井の中の蛙

1/19/2009

Dutch Futurists

Filed under: — Jonathan Dresner @ 10:10 pm

Alan Baumler pointed me to peacay’s recent post of Dutch images of 17th century Japan. Some of them are quite accurate — the images of samurai, in particular, are quite nice — and based on the observations of Dutch traders and scholars at the Deshima trading station in Nagasaki harbor. Some of the images are based on Indian or Chinese models (though the tradition of religious statuary shared between these cultures means that they’re not as terrible as you might think). Some are pretty bizarre, but that’s par for the course before the 19th century.

Then there’s the one that stopped me in my tracks:

17c Dutch Engraving of reverse rickshaw

You can find the original here, in the full context of the book. Someone who reads 17th century Dutch might be able to help me, because I’m quite curious about the text at this point. Without it, though, I can only speculate.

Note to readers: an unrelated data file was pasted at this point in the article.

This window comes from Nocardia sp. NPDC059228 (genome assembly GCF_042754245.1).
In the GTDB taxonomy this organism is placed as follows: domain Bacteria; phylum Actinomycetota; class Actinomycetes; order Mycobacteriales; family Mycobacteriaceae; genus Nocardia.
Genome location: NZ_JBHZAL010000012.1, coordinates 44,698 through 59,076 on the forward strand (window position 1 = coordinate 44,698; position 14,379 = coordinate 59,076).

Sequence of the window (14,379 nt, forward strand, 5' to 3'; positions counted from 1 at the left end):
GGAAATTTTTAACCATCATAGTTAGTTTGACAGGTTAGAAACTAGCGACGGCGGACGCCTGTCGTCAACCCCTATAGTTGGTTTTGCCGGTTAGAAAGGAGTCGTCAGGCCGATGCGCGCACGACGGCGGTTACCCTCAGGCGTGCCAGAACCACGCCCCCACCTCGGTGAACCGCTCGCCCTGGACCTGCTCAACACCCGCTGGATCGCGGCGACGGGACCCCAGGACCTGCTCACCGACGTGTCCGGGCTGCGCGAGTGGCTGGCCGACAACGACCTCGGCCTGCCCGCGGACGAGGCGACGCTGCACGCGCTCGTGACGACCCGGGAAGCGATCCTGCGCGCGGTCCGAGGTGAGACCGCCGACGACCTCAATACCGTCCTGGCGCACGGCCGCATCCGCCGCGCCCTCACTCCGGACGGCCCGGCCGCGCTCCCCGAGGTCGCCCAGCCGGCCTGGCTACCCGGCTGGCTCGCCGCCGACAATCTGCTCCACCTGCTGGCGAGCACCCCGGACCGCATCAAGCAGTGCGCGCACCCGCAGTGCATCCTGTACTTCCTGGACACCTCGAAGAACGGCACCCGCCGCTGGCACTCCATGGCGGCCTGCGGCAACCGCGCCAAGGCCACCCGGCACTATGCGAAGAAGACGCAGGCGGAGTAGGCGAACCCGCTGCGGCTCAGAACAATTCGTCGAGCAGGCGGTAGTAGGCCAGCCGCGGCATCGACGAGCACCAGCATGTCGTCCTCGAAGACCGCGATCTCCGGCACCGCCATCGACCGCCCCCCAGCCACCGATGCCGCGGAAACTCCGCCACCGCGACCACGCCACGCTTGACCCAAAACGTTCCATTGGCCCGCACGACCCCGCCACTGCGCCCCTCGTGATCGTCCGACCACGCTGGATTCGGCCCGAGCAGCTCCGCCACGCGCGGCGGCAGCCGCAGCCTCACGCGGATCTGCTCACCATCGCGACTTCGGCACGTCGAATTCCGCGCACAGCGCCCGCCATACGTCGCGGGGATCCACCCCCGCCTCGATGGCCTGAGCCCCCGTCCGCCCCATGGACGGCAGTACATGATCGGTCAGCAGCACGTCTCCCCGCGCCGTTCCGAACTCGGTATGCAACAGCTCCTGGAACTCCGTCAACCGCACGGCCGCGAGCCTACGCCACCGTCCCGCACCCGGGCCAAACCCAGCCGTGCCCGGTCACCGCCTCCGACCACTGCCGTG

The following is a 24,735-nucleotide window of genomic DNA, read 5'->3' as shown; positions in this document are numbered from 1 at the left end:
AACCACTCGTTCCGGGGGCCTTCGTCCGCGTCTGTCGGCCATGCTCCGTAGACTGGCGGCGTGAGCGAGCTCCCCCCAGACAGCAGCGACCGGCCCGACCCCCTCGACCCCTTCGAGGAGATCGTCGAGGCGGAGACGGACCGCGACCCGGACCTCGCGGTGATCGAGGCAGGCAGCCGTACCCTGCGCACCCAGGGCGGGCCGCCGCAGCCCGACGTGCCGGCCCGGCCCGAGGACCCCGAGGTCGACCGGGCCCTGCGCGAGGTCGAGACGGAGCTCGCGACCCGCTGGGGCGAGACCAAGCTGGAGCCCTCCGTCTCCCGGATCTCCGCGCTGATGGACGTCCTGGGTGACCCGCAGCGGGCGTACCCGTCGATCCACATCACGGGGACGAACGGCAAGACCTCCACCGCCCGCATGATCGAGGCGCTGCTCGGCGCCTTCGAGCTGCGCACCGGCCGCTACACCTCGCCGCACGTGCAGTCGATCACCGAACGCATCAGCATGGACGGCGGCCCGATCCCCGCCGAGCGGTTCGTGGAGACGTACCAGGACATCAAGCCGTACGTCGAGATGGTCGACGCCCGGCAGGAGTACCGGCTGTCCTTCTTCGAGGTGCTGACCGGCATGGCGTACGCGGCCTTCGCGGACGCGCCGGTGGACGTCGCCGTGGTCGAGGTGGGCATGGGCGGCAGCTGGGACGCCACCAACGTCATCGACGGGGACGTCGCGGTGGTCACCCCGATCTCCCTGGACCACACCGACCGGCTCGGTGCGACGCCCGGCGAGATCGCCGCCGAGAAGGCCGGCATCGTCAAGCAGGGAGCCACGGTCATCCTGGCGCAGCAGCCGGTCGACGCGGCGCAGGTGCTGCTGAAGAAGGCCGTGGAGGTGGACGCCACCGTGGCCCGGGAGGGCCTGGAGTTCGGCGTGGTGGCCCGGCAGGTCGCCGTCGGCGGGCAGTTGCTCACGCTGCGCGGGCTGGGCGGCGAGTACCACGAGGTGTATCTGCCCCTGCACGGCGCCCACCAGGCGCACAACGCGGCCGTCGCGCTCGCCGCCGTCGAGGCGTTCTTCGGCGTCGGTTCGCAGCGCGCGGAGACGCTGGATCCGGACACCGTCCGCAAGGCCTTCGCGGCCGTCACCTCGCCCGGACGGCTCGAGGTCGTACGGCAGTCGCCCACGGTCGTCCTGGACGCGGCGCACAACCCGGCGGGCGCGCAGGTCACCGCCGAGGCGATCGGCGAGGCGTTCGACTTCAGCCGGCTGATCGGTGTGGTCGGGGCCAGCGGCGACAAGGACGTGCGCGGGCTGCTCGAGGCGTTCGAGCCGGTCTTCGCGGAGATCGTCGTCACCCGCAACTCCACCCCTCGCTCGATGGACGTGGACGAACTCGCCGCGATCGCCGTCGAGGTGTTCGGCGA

What’s wrong with this picture? Well, mainly the fact that the jinrikisha wasn’t invented for another two hundred years. Also, Japanese did not use wheeled carts for transporting goods.1. Before that, Japanese traveled mostly by foot and by boat. Samurai travelled by horse, sometimes. Other elites — including samurai, nobles, village headmen, the wealthy — traveled by palanquin (aka litter). Even the transport of commercial goods was mostly by boat and by hand.

While there seems to be some dispute about the origins of the rickshaw, nobody has ever suggested that it developed in the 1600s! I suspect what we see here is a failure of imagination. Having seen images of palanquins and bearers, but unable to concieve of transport without wheels, the illustrator added the — to him entirely obvious and necessary — elements. In the process, he created a shocking anachronism, and if anyone had taken these images seriously, could have radically altered the history of transportation.

  1. Hal Bolitho called Japan’s abandonment of the wheel one of the great mysteries of Japanese history, along with the failure to adopt the chair and the survival of the Imperial institution []

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